• One of Jeff's most precious memories is all the compliments Dad paid him for his writing. He seemed genuinely impressed and told him so many times.

• In his later years Dad talked a lot about his trip to Spain in the summer of 1984 to see Greg in the Navy. They drove all around the country in a small rental car, and had no idea what they were ordering at restaurants so just pointed to pictures. Alcoholic drinks were only 40 to 60 cents so they always ordered doubles, and it always came with a baby bottle of coke. They saw castles and gardens and the Mediterranean ocean, but Greg said Dad was the most excited about the two week return trip on the ship. Greg had never seen Dad so relaxed and acting so young as that trip across the Atlantic.

• Kelvin is thankful for Dad showing him things like hunting and fly fishing… for being with him when he joined the Masonic lodge and the Shrine, especially accompanying him back to Butler when Dad received his 50-year membership pin… and the art lessons that had the big effect on his life since without them, Kelvin doesn't think he would've had the skills to buy the trophy shop.

• Josie is most happy that both her Dad and Mom could be at her wedding. She also still has the baby doll Dad bought her as a child—it was during a trip to get Christmas ideas but Josie cried and cried to get the doll right then, and Dad relented for his only daughter.

• Ashley's humor kept Dad entertained all his life, and he even arranged Ashley's very first stand-up gig, which was the beginning of his comedy career, a skill he honed around the dinner table with his Dad as his biggest fan. Ashley also discovered a trick that he could get out of punishment with Dad if he made him laugh—he's not sure if Dad ever figured that out!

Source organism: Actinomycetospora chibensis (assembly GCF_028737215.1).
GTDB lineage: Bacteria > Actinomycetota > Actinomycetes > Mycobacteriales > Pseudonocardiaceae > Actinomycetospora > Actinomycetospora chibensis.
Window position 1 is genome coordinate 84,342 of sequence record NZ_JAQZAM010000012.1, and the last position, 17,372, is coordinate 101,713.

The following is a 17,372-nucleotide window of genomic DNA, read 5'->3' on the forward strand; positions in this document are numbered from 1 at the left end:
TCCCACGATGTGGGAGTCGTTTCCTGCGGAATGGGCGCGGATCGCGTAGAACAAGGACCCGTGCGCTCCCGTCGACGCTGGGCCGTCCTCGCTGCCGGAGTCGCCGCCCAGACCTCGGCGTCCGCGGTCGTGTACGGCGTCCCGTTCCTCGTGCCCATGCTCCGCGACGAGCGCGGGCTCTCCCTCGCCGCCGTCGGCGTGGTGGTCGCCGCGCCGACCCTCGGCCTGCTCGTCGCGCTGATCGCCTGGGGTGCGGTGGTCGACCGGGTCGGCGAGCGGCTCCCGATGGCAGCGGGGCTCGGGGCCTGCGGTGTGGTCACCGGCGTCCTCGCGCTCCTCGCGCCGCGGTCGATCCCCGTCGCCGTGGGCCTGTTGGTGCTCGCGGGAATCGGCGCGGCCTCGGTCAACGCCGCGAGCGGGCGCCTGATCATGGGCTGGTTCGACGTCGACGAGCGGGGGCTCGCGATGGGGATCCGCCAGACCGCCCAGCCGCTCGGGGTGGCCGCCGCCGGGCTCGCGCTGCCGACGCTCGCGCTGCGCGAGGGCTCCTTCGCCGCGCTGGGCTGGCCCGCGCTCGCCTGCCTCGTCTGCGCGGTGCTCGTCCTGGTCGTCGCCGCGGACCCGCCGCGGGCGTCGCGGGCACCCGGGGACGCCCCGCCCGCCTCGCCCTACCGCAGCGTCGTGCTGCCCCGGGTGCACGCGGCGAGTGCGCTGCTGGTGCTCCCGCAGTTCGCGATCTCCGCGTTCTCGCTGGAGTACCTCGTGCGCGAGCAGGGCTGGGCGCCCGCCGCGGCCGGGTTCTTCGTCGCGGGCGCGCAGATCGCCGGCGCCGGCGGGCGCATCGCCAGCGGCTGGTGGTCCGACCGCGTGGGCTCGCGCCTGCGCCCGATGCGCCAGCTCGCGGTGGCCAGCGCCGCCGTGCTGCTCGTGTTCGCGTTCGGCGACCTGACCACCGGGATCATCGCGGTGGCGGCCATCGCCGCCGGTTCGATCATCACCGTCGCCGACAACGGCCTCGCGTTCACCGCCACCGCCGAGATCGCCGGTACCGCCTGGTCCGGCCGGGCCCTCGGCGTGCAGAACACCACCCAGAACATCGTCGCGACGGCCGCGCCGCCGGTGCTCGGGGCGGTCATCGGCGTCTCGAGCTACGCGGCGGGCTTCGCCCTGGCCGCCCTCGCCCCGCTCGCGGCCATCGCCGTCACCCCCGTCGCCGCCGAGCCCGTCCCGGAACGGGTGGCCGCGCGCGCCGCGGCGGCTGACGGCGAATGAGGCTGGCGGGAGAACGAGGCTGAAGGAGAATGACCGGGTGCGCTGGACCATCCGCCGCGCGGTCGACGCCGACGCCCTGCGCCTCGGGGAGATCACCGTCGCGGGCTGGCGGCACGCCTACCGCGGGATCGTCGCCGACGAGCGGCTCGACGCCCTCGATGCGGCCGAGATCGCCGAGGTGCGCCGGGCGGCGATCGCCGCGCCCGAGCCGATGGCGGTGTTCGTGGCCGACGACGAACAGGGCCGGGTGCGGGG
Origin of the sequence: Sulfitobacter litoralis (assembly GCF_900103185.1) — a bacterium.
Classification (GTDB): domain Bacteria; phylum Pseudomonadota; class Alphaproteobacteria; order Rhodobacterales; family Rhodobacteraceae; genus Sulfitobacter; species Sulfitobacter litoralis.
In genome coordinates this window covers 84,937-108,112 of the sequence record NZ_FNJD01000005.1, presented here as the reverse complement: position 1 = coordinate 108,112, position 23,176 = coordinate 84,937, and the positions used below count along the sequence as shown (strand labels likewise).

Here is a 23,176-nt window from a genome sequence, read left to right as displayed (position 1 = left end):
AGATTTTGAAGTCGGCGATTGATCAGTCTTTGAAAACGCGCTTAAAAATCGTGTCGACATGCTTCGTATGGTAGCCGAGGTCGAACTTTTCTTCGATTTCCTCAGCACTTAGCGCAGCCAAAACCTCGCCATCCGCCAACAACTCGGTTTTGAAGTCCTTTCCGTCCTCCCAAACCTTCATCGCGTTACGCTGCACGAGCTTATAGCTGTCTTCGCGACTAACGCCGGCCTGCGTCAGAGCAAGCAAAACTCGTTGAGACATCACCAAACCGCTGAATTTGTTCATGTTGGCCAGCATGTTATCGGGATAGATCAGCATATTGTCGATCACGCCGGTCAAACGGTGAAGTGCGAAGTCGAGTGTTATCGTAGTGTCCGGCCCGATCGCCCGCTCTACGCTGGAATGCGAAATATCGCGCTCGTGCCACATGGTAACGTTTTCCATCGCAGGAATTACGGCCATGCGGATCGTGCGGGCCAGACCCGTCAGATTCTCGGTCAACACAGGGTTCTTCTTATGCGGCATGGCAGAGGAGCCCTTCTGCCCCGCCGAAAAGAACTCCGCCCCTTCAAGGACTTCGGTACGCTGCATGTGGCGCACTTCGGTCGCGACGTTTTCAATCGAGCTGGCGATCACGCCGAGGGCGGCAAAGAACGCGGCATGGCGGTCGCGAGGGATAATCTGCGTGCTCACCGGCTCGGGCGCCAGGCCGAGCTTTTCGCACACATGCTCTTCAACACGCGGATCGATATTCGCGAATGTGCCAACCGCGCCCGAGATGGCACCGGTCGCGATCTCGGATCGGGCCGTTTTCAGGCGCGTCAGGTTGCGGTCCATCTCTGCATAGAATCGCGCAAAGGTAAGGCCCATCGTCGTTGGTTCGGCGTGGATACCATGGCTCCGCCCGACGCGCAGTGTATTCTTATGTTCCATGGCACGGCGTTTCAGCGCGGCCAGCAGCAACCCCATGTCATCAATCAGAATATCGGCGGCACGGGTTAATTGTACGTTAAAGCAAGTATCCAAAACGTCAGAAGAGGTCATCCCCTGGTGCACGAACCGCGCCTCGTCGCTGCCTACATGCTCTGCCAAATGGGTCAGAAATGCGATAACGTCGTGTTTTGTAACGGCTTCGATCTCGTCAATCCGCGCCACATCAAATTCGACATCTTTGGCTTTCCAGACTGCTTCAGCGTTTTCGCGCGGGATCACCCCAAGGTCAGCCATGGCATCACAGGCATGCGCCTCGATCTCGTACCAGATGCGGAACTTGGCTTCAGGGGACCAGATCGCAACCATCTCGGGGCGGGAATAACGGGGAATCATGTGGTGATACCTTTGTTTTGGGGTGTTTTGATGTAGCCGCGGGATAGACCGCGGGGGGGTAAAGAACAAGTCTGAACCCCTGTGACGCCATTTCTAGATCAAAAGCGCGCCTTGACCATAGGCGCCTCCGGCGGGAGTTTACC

Dad read his Bibles every day—a King James version since that's what he'd read as a kid, a Life Application Bible to interpret passages, and an easy-reading Bayside Bible. He recited the Lord's Prayer every night.

Dad loved Bayside Church in Granite Bay. He once told us that it had changed his life. His good neighbor Meryl Delaney became he and Mom's Sunday driver in the later years. Meryl also went to breakfast a lot with Dad, as well as on many walks.

His favorite dessert was chocolate chip cookies, something he'd sneak whenever he could get away with it! His favorite music was Country & Western. Some of his favorite singers were Johnny Cash, Hank Williams, and Willie Nelson. And like all those born in Pittsburgh, he was an avid Steelers fan, faithfully wearing his jersey during every game.

In the last months of his life, many cared for him but Josie and Ashley moved into his house full-time and met his every need. The compassion they showed toward their Dad was love at its purest. He passed peacefully on Thursday, November 5, 2020, knowing his family loved him.

Chuck was honest to a fault. He was a happy father and grandfather, smiling in almost every photo we took during his retirement. He wasn't perfect, as we all know, but neither is anyone. We know Dad's address now, a home Jesus began to build for him since his birth, a home we'll all someday get to visit ourselves.

That's why even though we miss him, our sadness is couched in a promise that Jesus himself offers to anyone who accepts him: "Do not let your hearts be troubled. You believe in God, believe also in me. My Father's house has many rooms; if that were not so, would I have told you that I am going there to prepare a place for you? And if I go and prepare a place for you, I will come back and take you to be with me that you also may be where I am. You know the way to the place where I am going." (John 14:1-4).

We all love you, Dad, and we'll see you again.